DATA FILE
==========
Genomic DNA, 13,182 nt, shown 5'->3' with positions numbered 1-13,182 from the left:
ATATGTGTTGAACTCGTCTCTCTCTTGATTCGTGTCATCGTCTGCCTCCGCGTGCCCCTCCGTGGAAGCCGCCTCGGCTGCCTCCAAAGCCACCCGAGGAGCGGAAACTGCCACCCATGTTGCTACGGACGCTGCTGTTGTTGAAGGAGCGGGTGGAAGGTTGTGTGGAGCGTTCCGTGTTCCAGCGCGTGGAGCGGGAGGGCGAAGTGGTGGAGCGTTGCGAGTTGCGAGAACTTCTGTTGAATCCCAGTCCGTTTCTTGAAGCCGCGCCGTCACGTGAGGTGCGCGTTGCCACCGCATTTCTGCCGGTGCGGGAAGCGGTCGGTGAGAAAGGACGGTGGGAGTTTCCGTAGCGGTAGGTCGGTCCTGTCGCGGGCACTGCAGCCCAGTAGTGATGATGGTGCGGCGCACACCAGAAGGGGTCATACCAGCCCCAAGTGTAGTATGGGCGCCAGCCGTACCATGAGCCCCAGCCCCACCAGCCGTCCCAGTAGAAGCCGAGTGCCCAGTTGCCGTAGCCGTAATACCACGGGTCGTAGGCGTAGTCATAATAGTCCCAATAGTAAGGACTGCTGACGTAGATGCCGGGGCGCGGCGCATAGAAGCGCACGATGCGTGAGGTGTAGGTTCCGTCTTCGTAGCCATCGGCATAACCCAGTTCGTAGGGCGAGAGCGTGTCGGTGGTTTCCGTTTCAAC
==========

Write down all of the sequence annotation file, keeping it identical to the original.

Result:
Genomic DNA, 13,182 nt, shown 5'->3' with positions numbered 1-13,182 from the left:
ATATGTGTTGAACTCGTCTCTCTCTTGATTCGTGTCATCGTCTGCCTCCGCGTGCCCCTCCGTGGAAGCCGCCTCGGCTGCCTCCAAAGCCACCCGAGGAGCGGAAACTGCCACCCATGTTGCTACGGACGCTGCTGTTGTTGAAGGAGCGGGTGGAAGGTTGTGTGGAGCGTTCCGTGTTCCAGCGCGTGGAGCGGGAGGGCGAAGTGGTGGAGCGTTGCGAGTTGCGAGAACTTCTGTTGAATCCCAGTCCGTTTCTTGAAGCCGCGCCGTCACGTGAGGTGCGCGTTGCCACCGCATTTCTGCCGGTGCGGGAAGCGGTCGGTGAGAAAGGACGGTGGGAGTTTCCGTAGCGGTAGGTCGGTCCTGTCGCGGGCACTGCAGCCCAGTAGTGATGATGGTGCGGCGCACACCAGAAGGGGTCATACCAGCCCCAAGTGTAGTATGGGCGCCAGCCGTACCATGAGCCCCAGCCCCACCAGCCGTCCCAGTAGAAGCCGAGTGCCCAGTTGCCGTAGCCGTAATACCACGGGTCGTAGGCGTAGTCATAATAGTCCCAATAGTAAGGACTGCTGACGTAGATGCCGGGGCGCGGCGCATAGAAGCGCACGATGCGTGAGGTGTAGGTTCCGTCTTCGTAGCCATCGGCATAACCCAGTTCGTAGGGCGAGAGCGTGTCGGTGGTTTCCGTTTCAAC